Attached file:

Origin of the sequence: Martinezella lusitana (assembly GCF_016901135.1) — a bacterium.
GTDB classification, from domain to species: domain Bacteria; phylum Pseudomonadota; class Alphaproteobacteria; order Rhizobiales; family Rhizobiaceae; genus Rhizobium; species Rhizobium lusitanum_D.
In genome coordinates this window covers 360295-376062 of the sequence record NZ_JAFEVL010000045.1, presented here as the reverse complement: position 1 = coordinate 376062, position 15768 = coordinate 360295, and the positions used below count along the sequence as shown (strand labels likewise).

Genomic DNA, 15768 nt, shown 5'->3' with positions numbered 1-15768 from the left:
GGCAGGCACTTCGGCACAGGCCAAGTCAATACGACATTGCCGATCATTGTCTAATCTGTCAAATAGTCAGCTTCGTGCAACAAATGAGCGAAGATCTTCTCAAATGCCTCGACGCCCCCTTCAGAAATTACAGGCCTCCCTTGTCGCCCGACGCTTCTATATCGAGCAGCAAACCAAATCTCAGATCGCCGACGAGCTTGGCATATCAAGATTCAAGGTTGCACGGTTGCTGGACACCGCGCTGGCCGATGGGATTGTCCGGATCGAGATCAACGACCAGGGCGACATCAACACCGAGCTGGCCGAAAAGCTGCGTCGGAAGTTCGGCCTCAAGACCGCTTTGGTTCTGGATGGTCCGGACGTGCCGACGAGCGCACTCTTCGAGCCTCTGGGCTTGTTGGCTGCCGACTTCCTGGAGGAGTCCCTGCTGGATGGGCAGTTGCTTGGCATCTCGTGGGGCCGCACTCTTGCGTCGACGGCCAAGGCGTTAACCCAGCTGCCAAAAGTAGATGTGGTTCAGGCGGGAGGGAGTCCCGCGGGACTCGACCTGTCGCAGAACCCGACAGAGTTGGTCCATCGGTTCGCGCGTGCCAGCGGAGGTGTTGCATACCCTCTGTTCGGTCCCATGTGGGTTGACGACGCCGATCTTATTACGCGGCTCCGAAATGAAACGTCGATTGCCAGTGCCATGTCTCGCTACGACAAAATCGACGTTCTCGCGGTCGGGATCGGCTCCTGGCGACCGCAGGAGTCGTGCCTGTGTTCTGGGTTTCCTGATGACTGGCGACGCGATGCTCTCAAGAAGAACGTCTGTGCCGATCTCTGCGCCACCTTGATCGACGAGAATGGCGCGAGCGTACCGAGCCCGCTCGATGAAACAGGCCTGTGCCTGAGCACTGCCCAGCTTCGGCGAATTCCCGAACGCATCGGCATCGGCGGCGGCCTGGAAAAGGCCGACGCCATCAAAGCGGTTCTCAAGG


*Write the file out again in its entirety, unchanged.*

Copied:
Origin of the sequence: Martinezella lusitana (assembly GCF_016901135.1) — a bacterium.
GTDB classification, from domain to species: domain Bacteria; phylum Pseudomonadota; class Alphaproteobacteria; order Rhizobiales; family Rhizobiaceae; genus Rhizobium; species Rhizobium lusitanum_D.
In genome coordinates this window covers 360295-376062 of the sequence record NZ_JAFEVL010000045.1, presented here as the reverse complement: position 1 = coordinate 376062, position 15768 = coordinate 360295, and the positions used below count along the sequence as shown (strand labels likewise).

Genomic DNA, 15768 nt, shown 5'->3' with positions numbered 1-15768 from the left:
GGCAGGCACTTCGGCACAGGCCAAGTCAATACGACATTGCCGATCATTGTCTAATCTGTCAAATAGTCAGCTTCGTGCAACAAATGAGCGAAGATCTTCTCAAATGCCTCGACGCCCCCTTCAGAAATTACAGGCCTCCCTTGTCGCCCGACGCTTCTATATCGAGCAGCAAACCAAATCTCAGATCGCCGACGAGCTTGGCATATCAAGATTCAAGGTTGCACGGTTGCTGGACACCGCGCTGGCCGATGGGATTGTCCGGATCGAGATCAACGACCAGGGCGACATCAACACCGAGCTGGCCGAAAAGCTGCGTCGGAAGTTCGGCCTCAAGACCGCTTTGGTTCTGGATGGTCCGGACGTGCCGACGAGCGCACTCTTCGAGCCTCTGGGCTTGTTGGCTGCCGACTTCCTGGAGGAGTCCCTGCTGGATGGGCAGTTGCTTGGCATCTCGTGGGGCCGCACTCTTGCGTCGACGGCCAAGGCGTTAACCCAGCTGCCAAAAGTAGATGTGGTTCAGGCGGGAGGGAGTCCCGCGGGACTCGACCTGTCGCAGAACCCGACAGAGTTGGTCCATCGGTTCGCGCGTGCCAGCGGAGGTGTTGCATACCCTCTGTTCGGTCCCATGTGGGTTGACGACGCCGATCTTATTACGCGGCTCCGAAATGAAACGTCGATTGCCAGTGCCATGTCTCGCTACGACAAAATCGACGTTCTCGCGGTCGGGATCGGCTCCTGGCGACCGCAGGAGTCGTGCCTGTGTTCTGGGTTTCCTGATGACTGGCGACGCGATGCTCTCAAGAAGAACGTCTGTGCCGATCTCTGCGCCACCTTGATCGACGAGAATGGCGCGAGCGTACCGAGCCCGCTCGATGAAACAGGCCTGTGCCTGAGCACTGCCCAGCTTCGGCGAATTCCCGAACGCATCGGCATCGGCGGCGGCCTGGAAAAGGCCGACGCCATCAAAGCGGTTCTCAAGG